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Lost in Translation
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Bob Harris (Bill Murray) and Charlotte (Scarlett Johansson) are two Americans in Tokyo. Bob is a movie star in town to shoot a whiskey commercial, while Charlotte is a young woman tagging along with her workaholic photographer husband (Giovanni Ribisi). Unable to sleep, Bob and Charlotte cross paths one night in the luxury hotel bar. This chance meeting soon becomes a surprising friendship. Charlotte and Bob venture through Tokyo, having often hilarious encounters with its citizens, and ultimately discover a new belief in life's possibilities. Shot entirely on location in Japan, Sofia Coppola's Lost in Translation is a valentine to the nature of close friendships and to the city of Tokyo. Ms. Coppola's film, from her original screenplay, contemplates the unexpected connections we make that might not last - yet stay with us forever.
Like a good dream, Sofia Coppola's Lost in Translation envelops you with an aura of fantastic light, moody sound, head-turning love, and a feeling of déjà vu, even though you've probably never been to this neon-fused version of Tokyo. Certainly Bob Harris has not. The 50-ish actor has signed on for big money shooting whiskey ads instead of doing something good for his career or his long-distance family. Jetlagged, helplessly lost with his Japanese-speaking director, and out of sync with the metropolis, Harris (Bill Murray, never better) befriends the married but lovelorn 25-year-old Charlotte (played with heaps of poise by 18-year-old Scarlett Johansson). Even before her photographer husband all but abandons her, she is adrift like Harris but in a total entrapment of youth. How Charlotte and Bill discover they are soul mates will be cherished for years to come. Written and directed by Coppola (The Virgin Suicides), the film is far more atmospheric than plot-driven: we whiz through Tokyo parties, karaoke bars, and odd nightlife, always ending up in the impossibly posh hotel where the two are staying. The wisps of bittersweet loneliness of Bill and Charlotte are handled smartly and romantically, but unlike modern studio films, this isn't a May-November fling film. Surely and steadily, the film ends on a much-talked-about grace note, which may burn some, yet awards film lovers who "always had Paris" with another cinematic destination of the heart. --Doug Thomas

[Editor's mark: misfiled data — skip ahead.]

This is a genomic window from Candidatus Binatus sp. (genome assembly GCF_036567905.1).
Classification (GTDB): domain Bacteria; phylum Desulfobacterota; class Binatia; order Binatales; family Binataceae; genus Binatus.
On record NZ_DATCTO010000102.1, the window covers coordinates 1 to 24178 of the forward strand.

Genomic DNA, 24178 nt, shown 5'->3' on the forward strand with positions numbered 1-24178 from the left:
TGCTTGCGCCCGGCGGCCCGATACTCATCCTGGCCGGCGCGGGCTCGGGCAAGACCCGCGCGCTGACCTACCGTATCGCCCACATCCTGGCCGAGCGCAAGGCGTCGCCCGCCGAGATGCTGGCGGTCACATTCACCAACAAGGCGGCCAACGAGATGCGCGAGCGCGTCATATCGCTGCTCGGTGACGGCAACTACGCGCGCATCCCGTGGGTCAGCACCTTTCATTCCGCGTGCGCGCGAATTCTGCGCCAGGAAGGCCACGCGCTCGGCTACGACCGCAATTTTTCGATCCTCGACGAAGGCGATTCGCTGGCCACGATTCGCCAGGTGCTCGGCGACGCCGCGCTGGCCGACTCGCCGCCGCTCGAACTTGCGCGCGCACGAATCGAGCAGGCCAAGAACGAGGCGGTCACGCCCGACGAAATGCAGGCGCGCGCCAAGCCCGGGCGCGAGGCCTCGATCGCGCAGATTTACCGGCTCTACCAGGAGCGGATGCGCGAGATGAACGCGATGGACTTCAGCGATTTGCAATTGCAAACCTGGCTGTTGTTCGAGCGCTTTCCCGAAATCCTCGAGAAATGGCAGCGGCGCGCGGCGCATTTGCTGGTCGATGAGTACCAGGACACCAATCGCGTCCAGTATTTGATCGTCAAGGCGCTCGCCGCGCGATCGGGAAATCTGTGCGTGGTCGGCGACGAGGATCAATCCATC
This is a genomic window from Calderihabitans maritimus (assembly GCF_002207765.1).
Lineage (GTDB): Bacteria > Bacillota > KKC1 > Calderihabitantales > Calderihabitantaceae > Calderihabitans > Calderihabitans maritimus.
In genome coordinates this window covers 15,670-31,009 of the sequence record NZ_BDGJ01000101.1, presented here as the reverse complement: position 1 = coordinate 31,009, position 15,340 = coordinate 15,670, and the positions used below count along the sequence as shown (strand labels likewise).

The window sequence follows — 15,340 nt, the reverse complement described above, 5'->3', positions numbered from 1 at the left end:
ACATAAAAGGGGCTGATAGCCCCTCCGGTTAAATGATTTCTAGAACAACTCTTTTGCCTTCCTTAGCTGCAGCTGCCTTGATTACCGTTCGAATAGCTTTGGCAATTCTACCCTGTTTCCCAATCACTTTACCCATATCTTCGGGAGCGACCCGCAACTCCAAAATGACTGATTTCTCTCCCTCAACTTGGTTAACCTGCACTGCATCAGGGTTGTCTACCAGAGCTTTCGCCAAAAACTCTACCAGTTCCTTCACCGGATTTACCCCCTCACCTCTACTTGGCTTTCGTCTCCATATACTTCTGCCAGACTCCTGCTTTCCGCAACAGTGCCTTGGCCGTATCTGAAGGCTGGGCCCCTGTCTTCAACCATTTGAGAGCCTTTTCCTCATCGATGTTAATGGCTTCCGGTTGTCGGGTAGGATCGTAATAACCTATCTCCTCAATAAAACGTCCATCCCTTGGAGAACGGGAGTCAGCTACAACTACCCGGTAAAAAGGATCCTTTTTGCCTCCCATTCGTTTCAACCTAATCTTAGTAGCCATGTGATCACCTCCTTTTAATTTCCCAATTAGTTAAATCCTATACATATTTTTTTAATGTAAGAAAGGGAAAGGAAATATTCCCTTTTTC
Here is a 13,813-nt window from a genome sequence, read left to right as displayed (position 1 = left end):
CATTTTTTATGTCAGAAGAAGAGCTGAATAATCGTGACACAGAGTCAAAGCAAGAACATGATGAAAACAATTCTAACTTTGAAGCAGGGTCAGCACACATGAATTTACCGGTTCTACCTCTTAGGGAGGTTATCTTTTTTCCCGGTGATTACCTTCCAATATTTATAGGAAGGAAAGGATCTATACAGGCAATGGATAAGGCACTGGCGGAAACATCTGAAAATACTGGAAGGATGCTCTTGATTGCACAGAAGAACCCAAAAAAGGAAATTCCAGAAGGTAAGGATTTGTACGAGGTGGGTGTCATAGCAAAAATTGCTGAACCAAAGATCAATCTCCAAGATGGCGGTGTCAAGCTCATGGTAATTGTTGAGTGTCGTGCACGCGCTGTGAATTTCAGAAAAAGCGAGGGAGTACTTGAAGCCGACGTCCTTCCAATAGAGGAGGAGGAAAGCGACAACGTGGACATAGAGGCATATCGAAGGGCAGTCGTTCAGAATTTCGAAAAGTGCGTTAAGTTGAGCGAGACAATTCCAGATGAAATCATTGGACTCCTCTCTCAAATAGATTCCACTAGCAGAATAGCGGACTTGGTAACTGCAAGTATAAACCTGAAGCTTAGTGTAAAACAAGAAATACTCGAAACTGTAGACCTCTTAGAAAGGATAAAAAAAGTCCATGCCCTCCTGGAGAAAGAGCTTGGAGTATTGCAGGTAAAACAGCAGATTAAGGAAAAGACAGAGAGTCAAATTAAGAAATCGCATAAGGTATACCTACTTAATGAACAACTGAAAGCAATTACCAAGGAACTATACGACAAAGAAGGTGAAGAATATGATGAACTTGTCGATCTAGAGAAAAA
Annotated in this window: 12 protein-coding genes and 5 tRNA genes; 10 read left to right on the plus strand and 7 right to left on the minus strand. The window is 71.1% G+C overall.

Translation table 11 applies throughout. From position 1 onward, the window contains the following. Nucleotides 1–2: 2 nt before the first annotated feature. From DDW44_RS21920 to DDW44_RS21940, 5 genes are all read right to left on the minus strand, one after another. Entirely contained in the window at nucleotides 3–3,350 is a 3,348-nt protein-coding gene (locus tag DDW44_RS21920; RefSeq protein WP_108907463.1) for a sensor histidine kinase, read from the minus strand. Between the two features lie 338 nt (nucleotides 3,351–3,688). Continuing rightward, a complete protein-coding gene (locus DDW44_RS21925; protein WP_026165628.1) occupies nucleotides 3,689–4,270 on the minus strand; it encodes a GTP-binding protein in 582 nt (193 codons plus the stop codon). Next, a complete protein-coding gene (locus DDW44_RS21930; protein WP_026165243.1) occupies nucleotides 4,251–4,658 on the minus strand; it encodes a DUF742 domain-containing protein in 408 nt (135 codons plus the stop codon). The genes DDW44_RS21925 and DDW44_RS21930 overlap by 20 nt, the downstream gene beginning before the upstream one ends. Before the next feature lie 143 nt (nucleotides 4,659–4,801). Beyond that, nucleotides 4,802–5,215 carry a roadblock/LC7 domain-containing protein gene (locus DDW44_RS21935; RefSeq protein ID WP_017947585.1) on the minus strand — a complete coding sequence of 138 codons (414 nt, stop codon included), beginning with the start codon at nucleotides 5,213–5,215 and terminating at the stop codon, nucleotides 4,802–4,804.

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Top Customer Reviews
The film is a bit of a comedy and a bit of a drama. Though the comedy is generally subtle, and the drama is more about lack of fulfillment than raw emotion. Basically, you won't be seeing too many Oscar bait scenes of people screaming at each other. And I'm perfectly happy with that, as it becomes more real in tone when everything isn't constantly clever or attempting to manipulate your emotions like a hammer. It's just a very well told slice of life type story.
There's also a lot of entertainment to be derived from the film's namesake. There's quite a few rather iconic bits and scenes where the language barrier causes a bit of chaos. It's funny, but it also comes off as feeling quite real as well. And it never really goes off into feeling racist or mean spirited either, which is what I was almost expecting when I first saw this movie. I've never had a ton of faith in Hollywood handling diversity too particularly well.
This is just a well executed slice of life type movie that I think anyone who can even slightly stomach a slower paced talkie movie should see. The way the characters play, and how they play off of each other is s one of the best I've seen in cinema. And the story, while quite simple, has a good amount of depth to it. In the end, it's just a very well executed and entertaining film that I would just suggest checking out without any spoilers or expectations.
a guy getting older, a pretty young wife being ignored -- an interesting examination of the human condition.
I especially liked that a friendship developed, yet it never went too far. true friendship, mutual respect; an exploration of life and aging and respect and marriage and finality...
Bill Murray singing Roxy Music's "More Than This" in a Japanese karaoke bar is worth the watch all by itself.
- you just got a degree in photography, but you don't know why other than the fact you were told you have to go to college after high school. You're depressed. Depressed because you're bored in life, where you're married to someone who lives a simple boring life, where you always associate with people that lives boring uninteresting lives leaving you wanting more in life so you're "lost in translation" not knowing what to do with your life. So, you're left lingering around tokyo city hanging around japanese jazz clubs and japanese restaurants
But, this is the kind of film that depresses you because it leaves you wanting to see more of their stuck lives, what do they do with their lives, where do they go, how do they end up? As if the film is missing an ending that should've been longer. This was a unique film because it used the same professional style of filming we had not yet seen, before youtube even existed, where it showed how people's lives are in real life in the film of a part docu-movie, part photography project. Even though this is a movie about absolutely nothing, it's one of those movies that makes you want to watch it over again on a day where it's late at night and you're feeling depressed in life at 12am
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